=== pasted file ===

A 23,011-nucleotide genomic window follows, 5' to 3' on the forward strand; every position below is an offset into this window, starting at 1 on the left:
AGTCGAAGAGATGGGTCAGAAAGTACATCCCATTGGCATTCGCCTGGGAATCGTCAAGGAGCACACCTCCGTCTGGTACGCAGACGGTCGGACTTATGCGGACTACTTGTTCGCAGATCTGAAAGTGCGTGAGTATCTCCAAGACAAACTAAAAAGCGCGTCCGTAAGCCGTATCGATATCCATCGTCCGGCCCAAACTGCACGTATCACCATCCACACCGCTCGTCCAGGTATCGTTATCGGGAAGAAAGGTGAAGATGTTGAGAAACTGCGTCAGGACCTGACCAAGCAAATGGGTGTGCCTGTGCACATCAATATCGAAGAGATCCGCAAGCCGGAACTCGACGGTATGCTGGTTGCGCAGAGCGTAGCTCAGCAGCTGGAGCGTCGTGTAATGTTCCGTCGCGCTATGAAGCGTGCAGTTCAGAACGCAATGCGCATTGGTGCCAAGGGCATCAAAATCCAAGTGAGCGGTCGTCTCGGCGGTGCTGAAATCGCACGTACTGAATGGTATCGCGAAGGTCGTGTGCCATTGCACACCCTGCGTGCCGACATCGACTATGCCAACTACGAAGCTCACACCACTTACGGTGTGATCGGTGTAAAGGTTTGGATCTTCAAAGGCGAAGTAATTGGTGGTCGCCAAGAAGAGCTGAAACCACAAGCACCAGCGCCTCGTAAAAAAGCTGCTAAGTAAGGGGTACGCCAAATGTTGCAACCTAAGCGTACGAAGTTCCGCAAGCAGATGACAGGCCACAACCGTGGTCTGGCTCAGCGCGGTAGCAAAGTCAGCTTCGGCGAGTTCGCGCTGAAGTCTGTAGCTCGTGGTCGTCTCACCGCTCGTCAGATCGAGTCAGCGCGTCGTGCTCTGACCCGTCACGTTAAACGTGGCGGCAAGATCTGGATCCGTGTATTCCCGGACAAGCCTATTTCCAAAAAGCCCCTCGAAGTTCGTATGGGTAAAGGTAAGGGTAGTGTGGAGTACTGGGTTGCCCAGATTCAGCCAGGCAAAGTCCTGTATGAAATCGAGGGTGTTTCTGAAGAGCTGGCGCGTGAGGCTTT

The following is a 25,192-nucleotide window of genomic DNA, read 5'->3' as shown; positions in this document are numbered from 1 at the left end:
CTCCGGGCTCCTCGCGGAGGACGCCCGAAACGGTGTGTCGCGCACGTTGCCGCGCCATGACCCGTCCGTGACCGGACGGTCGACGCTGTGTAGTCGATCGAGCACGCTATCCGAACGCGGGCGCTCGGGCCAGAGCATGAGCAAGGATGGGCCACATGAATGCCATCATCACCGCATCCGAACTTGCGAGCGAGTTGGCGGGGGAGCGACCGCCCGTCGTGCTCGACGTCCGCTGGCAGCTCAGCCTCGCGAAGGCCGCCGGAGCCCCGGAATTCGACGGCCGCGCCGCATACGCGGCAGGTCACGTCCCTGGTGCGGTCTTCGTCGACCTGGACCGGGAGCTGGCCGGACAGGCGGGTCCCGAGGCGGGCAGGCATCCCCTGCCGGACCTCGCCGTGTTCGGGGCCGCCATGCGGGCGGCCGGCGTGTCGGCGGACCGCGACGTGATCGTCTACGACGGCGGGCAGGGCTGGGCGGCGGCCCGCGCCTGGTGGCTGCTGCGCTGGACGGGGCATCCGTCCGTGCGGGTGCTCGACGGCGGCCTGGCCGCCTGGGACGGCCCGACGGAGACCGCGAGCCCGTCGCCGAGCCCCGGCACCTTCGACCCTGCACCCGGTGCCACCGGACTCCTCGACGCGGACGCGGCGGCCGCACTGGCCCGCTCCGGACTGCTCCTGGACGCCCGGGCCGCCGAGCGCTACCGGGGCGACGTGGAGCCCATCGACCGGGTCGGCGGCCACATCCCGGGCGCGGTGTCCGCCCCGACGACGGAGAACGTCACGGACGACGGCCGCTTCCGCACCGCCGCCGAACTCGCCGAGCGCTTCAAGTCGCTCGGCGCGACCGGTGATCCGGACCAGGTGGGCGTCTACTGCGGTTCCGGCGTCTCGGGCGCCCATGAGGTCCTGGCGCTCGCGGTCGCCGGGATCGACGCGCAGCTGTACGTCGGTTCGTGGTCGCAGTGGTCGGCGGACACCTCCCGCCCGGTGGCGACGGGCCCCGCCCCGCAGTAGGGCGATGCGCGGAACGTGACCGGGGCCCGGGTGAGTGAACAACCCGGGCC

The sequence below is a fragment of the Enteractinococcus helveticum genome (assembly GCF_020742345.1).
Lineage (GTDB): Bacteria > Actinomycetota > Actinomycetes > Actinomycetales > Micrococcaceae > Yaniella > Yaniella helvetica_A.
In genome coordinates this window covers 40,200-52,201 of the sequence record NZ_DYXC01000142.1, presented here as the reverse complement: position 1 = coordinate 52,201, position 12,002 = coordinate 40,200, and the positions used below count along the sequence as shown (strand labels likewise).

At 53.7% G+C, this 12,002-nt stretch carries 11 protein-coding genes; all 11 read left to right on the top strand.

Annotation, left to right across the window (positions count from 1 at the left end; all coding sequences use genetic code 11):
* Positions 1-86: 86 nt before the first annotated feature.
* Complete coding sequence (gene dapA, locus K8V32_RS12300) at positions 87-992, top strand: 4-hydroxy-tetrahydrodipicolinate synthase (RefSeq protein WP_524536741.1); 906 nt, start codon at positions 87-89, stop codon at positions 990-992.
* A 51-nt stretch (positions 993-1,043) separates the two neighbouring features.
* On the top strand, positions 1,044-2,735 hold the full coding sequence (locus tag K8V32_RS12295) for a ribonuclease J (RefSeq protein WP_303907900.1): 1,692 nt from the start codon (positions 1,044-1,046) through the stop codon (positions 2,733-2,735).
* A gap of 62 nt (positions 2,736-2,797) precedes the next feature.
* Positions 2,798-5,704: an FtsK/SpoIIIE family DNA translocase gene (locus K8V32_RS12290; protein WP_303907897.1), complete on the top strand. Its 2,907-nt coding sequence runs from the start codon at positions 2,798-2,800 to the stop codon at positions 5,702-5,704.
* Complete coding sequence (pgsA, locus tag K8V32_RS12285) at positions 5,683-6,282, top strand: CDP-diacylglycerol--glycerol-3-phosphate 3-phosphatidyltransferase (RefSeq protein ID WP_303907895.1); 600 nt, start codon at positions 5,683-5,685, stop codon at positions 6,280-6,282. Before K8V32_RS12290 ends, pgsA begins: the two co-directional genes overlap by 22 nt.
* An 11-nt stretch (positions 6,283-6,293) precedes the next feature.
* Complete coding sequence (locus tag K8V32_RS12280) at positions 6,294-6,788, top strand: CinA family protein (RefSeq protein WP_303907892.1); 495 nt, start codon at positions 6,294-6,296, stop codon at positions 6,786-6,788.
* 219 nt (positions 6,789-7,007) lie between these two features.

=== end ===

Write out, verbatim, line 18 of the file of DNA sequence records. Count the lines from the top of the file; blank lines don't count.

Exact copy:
* Complete coding sequence (locus tag K8V32_RS12280) at positions 6,294-6,788, top strand: CinA family protein (RefSeq protein WP_303907892.1); 495 nt, start codon at positions 6,294-6,296, stop codon at positions 6,786-6,788.